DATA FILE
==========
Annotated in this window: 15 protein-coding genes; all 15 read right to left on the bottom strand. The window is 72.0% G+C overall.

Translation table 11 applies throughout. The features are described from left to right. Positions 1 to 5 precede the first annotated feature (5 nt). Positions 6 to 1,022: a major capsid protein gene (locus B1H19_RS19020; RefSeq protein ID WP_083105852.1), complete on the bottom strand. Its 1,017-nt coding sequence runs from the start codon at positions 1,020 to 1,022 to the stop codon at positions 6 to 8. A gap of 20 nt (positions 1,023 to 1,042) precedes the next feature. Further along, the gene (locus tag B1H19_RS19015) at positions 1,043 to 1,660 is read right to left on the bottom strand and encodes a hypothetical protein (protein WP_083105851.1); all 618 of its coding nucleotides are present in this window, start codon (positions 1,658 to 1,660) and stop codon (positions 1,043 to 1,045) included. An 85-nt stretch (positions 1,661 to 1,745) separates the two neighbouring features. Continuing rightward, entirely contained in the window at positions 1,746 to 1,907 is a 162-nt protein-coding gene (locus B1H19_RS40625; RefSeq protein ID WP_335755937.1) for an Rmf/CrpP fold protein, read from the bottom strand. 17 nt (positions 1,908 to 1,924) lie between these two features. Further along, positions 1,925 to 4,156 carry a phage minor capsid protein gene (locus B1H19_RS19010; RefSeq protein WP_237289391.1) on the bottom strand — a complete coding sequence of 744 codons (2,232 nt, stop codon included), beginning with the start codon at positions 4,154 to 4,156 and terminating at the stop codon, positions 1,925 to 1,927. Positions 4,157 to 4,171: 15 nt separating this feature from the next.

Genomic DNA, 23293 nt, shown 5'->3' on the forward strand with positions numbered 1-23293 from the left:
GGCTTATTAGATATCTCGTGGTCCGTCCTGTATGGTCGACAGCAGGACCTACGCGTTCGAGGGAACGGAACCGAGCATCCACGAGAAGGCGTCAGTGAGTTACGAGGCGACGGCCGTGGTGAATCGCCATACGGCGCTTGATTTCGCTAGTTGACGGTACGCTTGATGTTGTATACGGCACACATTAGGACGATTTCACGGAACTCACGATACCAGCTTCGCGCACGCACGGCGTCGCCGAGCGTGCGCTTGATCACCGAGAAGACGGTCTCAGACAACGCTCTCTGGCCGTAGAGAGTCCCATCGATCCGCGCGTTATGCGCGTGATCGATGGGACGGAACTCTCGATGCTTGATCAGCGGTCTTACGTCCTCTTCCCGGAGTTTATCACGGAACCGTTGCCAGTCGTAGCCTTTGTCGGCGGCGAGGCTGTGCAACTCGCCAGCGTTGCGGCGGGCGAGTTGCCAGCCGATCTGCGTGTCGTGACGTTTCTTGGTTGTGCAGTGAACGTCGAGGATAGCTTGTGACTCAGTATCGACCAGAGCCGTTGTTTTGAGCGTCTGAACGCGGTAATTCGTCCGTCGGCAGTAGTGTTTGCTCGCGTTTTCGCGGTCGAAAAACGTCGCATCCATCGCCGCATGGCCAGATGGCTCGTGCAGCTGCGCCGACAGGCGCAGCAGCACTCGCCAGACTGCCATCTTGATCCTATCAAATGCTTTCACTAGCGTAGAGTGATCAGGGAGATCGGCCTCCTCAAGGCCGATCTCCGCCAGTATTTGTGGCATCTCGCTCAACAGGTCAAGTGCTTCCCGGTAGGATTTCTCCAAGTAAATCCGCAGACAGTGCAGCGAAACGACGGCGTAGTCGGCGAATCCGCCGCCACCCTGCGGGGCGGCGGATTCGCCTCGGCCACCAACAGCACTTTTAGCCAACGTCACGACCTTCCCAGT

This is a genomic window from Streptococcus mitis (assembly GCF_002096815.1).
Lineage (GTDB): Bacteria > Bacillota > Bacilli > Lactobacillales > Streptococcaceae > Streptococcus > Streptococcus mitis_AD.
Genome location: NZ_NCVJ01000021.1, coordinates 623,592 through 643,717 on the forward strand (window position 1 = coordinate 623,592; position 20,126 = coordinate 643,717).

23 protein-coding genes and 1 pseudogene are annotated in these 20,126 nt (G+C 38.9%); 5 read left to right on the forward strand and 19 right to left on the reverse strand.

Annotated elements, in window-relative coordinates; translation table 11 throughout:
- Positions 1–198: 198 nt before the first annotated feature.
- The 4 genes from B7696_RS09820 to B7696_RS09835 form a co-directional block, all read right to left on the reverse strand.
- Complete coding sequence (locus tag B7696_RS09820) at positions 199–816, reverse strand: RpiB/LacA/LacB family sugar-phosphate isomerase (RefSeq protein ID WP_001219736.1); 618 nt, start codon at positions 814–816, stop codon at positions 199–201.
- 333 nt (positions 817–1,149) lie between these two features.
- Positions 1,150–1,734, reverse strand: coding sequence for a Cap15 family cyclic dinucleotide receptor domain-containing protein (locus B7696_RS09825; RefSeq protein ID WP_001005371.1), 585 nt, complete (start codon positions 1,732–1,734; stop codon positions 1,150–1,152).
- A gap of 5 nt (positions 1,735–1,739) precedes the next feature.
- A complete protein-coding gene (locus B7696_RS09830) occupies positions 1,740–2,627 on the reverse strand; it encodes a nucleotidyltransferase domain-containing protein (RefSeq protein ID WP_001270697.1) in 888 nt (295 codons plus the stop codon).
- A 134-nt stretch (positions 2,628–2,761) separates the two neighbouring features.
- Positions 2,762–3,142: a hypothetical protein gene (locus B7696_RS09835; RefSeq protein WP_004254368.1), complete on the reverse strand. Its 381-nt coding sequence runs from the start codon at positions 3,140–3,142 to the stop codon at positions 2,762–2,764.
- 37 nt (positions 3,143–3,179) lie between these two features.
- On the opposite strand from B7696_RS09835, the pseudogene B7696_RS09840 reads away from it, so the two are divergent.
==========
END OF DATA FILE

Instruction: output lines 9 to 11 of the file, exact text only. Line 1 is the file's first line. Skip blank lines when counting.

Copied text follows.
Annotated elements, in window-relative coordinates; translation table 11 throughout:
- Positions 1–198: 198 nt before the first annotated feature.
- The 4 genes from B7696_RS09820 to B7696_RS09835 form a co-directional block, all read right to left on the reverse strand.